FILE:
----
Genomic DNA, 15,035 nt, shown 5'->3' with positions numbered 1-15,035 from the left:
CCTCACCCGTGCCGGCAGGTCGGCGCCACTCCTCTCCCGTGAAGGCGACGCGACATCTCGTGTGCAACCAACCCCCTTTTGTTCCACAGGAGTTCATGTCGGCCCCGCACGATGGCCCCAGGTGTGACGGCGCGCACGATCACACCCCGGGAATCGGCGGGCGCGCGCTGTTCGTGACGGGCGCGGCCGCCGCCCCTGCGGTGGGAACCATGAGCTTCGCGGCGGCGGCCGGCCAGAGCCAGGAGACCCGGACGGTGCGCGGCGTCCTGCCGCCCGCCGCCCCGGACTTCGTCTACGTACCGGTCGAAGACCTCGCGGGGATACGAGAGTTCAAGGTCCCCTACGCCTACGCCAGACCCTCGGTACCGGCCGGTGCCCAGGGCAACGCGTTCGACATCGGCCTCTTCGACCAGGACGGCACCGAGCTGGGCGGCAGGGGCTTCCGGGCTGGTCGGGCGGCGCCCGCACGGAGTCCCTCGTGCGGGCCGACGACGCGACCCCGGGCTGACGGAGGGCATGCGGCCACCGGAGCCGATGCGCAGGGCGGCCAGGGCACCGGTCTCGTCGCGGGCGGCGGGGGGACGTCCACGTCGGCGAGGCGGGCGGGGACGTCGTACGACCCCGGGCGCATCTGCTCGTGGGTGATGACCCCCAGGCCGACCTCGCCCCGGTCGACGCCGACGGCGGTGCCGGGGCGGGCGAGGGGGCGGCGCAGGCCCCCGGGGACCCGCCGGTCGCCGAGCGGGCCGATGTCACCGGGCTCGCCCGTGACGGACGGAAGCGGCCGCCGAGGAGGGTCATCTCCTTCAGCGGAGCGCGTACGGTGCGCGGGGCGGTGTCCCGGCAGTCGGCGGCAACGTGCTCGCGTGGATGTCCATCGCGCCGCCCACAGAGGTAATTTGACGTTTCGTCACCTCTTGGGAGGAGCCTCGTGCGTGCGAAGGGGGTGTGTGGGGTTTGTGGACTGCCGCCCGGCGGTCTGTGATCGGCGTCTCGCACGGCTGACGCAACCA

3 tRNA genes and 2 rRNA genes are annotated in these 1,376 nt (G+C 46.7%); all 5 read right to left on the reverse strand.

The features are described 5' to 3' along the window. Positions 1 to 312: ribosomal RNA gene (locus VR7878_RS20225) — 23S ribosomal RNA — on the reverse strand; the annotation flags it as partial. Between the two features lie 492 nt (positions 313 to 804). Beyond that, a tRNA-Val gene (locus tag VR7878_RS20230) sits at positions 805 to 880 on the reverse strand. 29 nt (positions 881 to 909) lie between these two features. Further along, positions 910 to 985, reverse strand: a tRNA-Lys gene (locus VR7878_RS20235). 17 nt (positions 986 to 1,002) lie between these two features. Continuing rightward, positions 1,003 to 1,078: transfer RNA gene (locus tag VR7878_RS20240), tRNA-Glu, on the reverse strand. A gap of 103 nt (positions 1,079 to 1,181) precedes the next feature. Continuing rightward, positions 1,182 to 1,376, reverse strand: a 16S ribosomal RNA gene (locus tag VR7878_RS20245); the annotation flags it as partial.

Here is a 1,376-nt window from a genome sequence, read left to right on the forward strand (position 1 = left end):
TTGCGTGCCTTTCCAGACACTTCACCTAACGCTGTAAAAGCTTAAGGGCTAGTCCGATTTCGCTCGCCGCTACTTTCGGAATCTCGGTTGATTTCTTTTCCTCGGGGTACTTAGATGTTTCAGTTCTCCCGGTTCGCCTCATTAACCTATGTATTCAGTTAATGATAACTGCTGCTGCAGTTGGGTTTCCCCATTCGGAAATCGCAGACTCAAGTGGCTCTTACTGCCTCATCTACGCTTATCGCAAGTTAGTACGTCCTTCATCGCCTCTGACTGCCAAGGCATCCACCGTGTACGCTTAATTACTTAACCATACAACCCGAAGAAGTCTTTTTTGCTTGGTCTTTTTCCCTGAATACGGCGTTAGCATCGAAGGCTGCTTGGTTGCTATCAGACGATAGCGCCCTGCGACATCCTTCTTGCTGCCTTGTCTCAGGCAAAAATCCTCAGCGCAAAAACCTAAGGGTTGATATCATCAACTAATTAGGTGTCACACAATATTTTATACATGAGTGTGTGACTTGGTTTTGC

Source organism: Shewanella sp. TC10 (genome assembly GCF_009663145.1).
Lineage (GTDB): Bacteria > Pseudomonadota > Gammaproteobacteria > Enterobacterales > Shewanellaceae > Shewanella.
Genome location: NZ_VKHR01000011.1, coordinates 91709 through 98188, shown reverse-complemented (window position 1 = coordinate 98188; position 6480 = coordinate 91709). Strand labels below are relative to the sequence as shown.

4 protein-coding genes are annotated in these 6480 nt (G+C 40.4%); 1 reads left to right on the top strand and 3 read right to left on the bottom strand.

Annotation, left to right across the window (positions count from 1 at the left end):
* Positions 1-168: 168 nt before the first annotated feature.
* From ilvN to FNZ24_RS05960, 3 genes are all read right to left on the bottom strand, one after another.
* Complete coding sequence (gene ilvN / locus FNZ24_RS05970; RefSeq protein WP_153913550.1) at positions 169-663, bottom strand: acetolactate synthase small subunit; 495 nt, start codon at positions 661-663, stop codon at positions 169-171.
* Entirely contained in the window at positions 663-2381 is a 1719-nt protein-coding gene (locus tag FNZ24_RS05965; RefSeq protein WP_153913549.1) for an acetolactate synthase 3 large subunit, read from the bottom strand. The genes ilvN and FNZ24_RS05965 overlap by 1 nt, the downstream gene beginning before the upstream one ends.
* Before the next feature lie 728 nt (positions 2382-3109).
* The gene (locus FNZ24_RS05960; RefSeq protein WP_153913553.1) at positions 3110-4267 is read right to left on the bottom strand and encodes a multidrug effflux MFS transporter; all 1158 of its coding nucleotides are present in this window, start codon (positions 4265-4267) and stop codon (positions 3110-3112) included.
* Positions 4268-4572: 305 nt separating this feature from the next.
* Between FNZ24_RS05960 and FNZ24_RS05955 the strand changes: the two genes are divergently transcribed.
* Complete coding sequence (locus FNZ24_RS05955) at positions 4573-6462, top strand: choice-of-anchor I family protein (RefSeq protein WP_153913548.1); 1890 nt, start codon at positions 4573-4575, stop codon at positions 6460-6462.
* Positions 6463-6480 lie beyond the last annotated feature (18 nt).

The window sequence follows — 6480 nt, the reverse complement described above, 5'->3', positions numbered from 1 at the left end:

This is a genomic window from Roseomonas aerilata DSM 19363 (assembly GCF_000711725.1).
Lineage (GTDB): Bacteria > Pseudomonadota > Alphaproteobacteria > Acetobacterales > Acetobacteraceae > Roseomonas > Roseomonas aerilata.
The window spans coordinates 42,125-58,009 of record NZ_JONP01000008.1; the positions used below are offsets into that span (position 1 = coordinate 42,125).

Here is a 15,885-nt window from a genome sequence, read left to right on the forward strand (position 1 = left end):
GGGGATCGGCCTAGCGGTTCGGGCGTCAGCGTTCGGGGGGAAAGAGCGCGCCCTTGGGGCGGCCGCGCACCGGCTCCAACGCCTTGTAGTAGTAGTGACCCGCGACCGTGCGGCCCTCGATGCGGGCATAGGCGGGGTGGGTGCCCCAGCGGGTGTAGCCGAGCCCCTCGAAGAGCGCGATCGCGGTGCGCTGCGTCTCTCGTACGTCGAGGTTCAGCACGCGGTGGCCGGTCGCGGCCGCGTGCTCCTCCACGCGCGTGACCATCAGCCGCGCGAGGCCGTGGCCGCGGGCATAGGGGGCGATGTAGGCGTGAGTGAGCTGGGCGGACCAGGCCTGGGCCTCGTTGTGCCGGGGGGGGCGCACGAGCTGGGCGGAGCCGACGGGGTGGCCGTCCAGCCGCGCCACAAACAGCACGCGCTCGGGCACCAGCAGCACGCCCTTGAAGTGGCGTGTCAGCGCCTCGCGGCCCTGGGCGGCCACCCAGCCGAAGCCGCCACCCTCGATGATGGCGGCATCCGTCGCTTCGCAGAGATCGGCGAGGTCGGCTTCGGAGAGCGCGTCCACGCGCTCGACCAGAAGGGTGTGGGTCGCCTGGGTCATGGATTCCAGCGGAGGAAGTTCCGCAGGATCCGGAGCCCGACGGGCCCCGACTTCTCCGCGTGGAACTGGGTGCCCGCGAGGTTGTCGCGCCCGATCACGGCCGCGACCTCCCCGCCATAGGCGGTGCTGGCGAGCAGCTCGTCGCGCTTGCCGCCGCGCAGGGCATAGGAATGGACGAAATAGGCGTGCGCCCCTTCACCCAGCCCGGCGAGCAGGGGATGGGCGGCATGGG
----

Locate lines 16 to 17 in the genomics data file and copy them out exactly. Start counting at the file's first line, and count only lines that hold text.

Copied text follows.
* Before the next feature lie 728 nt (positions 2382-3109).
* The gene (locus FNZ24_RS05960; RefSeq protein WP_153913553.1) at positions 3110-4267 is read right to left on the bottom strand and encodes a multidrug effflux MFS transporter; all 1158 of its coding nucleotides are present in this window, start codon (positions 4265-4267) and stop codon (positions 3110-3112) included.